Shimon Shkop

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Rabbi

Shimon Yehuda Shkop
Reb Chaim Ozer.jpg
Shimon Shkop, left, conversing with Chaim Ozer Grodzinski
Born1860
DiedOctober 22, 1939(1939-10-22) (aged 78–79)
OccupationRosh Yeshiva of Telz and Grodna

Shimon Yehuda Shkop (Hebrew: שמעון שקופ‎; 1860 – October 22, 1939) was a rosh yeshiva (dean) of the Yeshiva of Telshe (Telšiai) and then of Yeshiva Shaar HaTorah of Grodno, and a renowned Talmid Chacham (Talmudic scholar). He has created a unique way in classic Eastern European erudition, which is expressed mainly in his book Sha'arei Yosher, and is characterized by a logical-legal analysis of the basic principles of Halakha, and less than local pilpul.

Early life[edit]

Shimon Yehuda Shkop was born in Torez, today in Belarus, in 1860. At the age of twelve, he went to study in the Mir Yeshiva for two years. He then traveled to the Volozhin yeshiva where he studied with Naftali Zvi Yehuda Berlin for six years. He was part of a special group of students with whom Chaim Soloveitchik interacted. His study partners included Gershon Tanchum Grodener (Biletzky), and Chaim Ozer Grodzinski, chief rabbi of Vilna.[1][2]

Telz[edit]

Shkop married a niece of Eliezer Gordon, and in 1884 was appointed a rosh mesivta at Telz Yeshiva,[2] where he remained for 18 years. While there, he developed a system of Talmudic study which combined the logical analysis and penetrating insights of Chaim Soloveitchik with the simplicity and clarity of Naftali Zvi Yehuda Berlin and which became known as the "Telz way of learning".

In 1903, he was appointed rabbi of Moltsh, and in 1907 of Bransk.[2] Among his students in Moltsh was Yechezkel Sarna, who studied under Shkop for a year in 1906, before leaving to the Slabodka yeshiva when Shkop himself left. During World War I, the communal leaders urged him to leave before the Germans arrived, but he refused and stayed with his community.

Grodno[edit]

Between 1920 and 1939, at the request of Grodzinski, he succeeded Alter Shmuelevitz as Rosh Yeshiva of the renowned Sha'ar HaTorah in Grodno. He raised the level of the institution and transformed it into one of the finest yeshivos in Poland and beyond. Hundreds of young men flocked there from near and far. One of his students there was Dovid Lifshitz, later to become the Suvalker Rav.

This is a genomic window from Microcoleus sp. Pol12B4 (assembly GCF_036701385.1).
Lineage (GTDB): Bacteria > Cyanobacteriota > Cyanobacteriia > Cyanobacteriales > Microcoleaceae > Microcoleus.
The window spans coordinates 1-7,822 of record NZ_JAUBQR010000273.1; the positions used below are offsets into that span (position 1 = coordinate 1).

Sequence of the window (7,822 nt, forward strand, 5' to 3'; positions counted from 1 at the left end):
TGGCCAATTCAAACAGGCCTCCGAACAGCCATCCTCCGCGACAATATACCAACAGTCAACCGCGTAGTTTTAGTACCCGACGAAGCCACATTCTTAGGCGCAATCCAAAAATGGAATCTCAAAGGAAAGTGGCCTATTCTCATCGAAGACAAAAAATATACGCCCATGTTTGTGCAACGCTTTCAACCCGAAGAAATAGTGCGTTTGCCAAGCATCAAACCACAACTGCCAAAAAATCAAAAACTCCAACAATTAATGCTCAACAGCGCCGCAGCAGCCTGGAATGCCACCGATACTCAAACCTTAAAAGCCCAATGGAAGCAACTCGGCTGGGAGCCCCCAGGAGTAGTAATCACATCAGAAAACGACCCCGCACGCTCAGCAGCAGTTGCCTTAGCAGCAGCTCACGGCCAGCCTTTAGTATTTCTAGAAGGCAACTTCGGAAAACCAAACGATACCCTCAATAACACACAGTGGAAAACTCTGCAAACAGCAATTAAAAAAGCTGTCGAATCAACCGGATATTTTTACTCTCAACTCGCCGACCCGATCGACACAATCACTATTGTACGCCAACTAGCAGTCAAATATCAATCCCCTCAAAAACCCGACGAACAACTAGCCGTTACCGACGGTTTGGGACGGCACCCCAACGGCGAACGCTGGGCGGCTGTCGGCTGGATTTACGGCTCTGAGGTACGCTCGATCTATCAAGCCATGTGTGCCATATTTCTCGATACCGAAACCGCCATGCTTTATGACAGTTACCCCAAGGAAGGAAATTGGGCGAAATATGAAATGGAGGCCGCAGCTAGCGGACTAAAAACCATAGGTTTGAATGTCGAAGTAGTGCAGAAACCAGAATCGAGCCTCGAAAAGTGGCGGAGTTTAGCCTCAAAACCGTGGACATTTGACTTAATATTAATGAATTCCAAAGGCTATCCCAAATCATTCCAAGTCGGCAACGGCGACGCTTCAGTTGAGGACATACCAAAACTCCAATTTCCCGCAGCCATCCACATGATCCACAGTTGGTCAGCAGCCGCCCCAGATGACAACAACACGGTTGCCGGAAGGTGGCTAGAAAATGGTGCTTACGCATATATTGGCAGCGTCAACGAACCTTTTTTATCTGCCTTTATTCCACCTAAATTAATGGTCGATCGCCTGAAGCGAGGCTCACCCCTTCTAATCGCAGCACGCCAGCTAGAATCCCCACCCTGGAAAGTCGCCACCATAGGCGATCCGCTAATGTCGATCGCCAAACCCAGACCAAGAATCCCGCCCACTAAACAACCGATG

For many years, Zelik Epstein, who was married to a granddaughter of Shkop, has headed a successor institution in Queens, known as Yeshivath Shaar Hatorah - Grodno.

When he was eighteen, Chaim Shmuelevitz was invited by Shkop to give the third level lecture in the Yeshivah Ketanah in Grodno. At the age of 22, he headed a group of students who transferred from Grodno to Mir. However, his four years in Grodno with Shkop had a profound influence on his approach to Talmudic analysis.

Yeshiva University[edit]

In 1928, Shkop traveled to the United States in order to raise much needed funds for the Yeshiva. After delivering a lecture at Yeshiva University, he eventually acceded to Bernard Revel's invitation to serve as a Rosh Yeshiva of Rabbi Isaac Elchanan Theological Seminary in New York. In his absence from Poland, he was greatly missed by Yisrael Meir Kagan and Grodzinski, who pleaded with him to return. He also received a scathing letter from Yeruchom Levovitz, the mashgiach of Mir, which, according to an eyewitness, he ignored.[clarification needed] In 1929, for unknown reasons, Shkop returned to Europe.

Character and personality[edit]

Shkop had a warm and open personality. He was an active member of the Moetzes Gedolei HaTorah of the Agudas Yisroel. Many of his students attained distinction, among them Rabbis Elchonon Wasserman of Baronovitch, Yisrael Zev Gustman, Yosef Shlomo Kahaneman of Ponevezh and Isser Yehuda Unterman, a future Israeli Chief Rabbi. Michoel Fisher of London was also a pupil of Shkop.

Shkop formed close bonds with [the younger] Yehuda Zev Segal, the future Manchester Rosh Yeshiva. He would sometimes come to England to raise funds for his yeshiva, and Segal took advantage of these opportunities to serve as his attendant, spending one vacation at Shkop's summer resort, studying with him and accompanying him on his walks.

Major works[edit]

Sha'arei Yosher is largely concerned with the intellectual principles by which the law is established, rather than with concrete laws, and is stylistically similar to the Shev Shema'tata of Aryeh Leib HaCohen Heller, on which it was partly based.

Death[edit]

As the Russian army was about to enter Grodno during World War II, Shkop ordered his students to flee to Vilna. He himself died two days later, on the 9th of Cheshvan 5700 (1939) in Grodno. Shkop is buried in the Jewish cemetery in the Zaniemanski Forshtat section of Grodno.

References[edit]

  1. ^ Biletzky, Gershon. Ginas Bisan.
  2. ^ a b c "Harav Hagaon R. Shimon Yehudah Hacohen Shkop Zt"l". Yeshiva University. Retrieved 19 July 2018.

External links[edit]